Better outcome in COVID19 patients with non-invasive ventilators

Representational Image [Source: Ri Butov from Pixabay]
Representational Image [Source: Ri Butov from Pixabay]

The peaking COVID19 in J&K has suddenly escalated the need for Intensive Care, with our healthcare system grappling to meet the requirement. Being an experienced critical specialist I want to talk about how we can meet this demand better and save more lives in J&K with the existing resources.

As COVID19 cases increase, patients can be treated with less invasive breathing support that would help relieve a shortage of ventilators. Non-invasive ventilation includes CPAP (Continuous Positive Airway Pressure)and BIPAP (Bi Level Positive Airway Pressure) machines.

These kinds of machines supply pressurized air into the airways, a process called positive pressure ventilation as the device helps open the lungs with this air pressure. Both these machines work via a tube into a face mask. And advantage of this kind of ventilation is that there is no need for sedation or muscle relaxation. While using these machines, patients must be conscious, able to initiate their own breaths and to maintain their own airway.

Months back in Italy, when hospitals were overwhelmed with COVID19 patients in respiratory failure. Doctors had to make difficult life or death decisions about who gets ventilators and who does not. The CPAP machine was only considered in Italy to address the lack of ventilators. When used early, it reduced deterioration to the point that invasive ventilators were not required. Many countries, when desperately trying to cope with the pandemic, have used CPAP; having a more significant and positive role than initially thought.

Many COVID19 patients develop ARDS (Adults Respiratory Distress syndrome) and require   respiratory support for Type-1Respiratory failure or hypoxic Respiratory failure before they succumb.

The signs and symptoms of ARDS are Tachypnoea (Increase Respiratory Rate) , increased use of accessory muscles, tachycardia, pale and cold peripheries, sweating, confusion, agitation or reduced level of consciousness  and cyanosis. As there are a limited number of ventilators available for the increased number of COVID patients and secondly weaning patients off ventilator support proves to be extremely challenging and not always successful.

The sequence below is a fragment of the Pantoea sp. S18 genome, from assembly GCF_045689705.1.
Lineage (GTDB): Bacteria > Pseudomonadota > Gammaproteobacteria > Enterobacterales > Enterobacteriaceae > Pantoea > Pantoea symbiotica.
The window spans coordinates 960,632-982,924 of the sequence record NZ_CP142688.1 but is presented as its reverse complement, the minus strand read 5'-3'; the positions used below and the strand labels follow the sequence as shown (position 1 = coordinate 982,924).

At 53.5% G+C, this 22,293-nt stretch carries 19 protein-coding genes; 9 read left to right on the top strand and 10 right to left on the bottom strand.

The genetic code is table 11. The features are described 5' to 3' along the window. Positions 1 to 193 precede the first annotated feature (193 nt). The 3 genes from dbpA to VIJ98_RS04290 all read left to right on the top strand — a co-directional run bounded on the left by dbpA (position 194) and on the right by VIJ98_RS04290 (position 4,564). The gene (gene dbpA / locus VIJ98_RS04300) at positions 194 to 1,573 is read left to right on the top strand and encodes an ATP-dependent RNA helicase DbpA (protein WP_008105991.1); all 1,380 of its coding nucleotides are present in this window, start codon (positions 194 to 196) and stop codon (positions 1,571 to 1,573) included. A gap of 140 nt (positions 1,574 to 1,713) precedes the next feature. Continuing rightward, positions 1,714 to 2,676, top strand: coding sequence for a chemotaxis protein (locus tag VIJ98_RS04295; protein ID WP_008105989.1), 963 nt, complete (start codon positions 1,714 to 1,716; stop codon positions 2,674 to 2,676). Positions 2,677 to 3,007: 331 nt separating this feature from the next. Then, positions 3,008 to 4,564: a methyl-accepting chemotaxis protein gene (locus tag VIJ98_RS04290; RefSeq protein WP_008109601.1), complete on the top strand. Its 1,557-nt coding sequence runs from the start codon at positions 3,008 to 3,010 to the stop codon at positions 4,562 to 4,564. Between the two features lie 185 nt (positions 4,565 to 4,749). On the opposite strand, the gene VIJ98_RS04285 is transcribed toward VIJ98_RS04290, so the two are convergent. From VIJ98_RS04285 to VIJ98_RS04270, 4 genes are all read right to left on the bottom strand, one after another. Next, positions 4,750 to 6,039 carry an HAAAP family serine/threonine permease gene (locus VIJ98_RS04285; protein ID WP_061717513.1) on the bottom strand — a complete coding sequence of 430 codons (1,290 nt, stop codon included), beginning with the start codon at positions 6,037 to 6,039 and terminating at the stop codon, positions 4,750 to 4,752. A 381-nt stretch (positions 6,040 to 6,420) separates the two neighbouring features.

Non-invasive ventilation is very useful in the early disease process. It prevents deterioration and reduces the need for invasive ventilation. With a very high number of patients requiring invasive ventilators, limited availability of ICU beds and overstretched resources, bridging or holding measures such non invasive ventilation machines need to be used to improve oxygenation prior to invasive Ventilators. It improves both oxygenation & work of breathing. Another major advantage of these machines (CPAP & BIPAP) these can be used in wards and don't require an ICU setting.

These devices are extremely cost effective and do not require huge funds for procurement. Their current cost is almost 15-20 times cheaper than the non invasive machines. CPAP is a preferred form of non-invasive ventilation in the management of hypoxemic COVID19 patients. BIPAP is commonly used in COPD patients with COVID19. It prevents Alveolar collapse, increases lung volume and improves gaseous exchange. We have observed that patients who end up being intubated on ventilators have really poor outcomes. Many COVID19 patients can be saved with these non-invasive machines. In my opinion, based on experience and learning from other parts of the world, it is far better to use a non-invasive ventilator rather than an invasive ventilator.

Dr Showkat Shah is a renowned critical care specialist based in Srinagar. He can be emailed at

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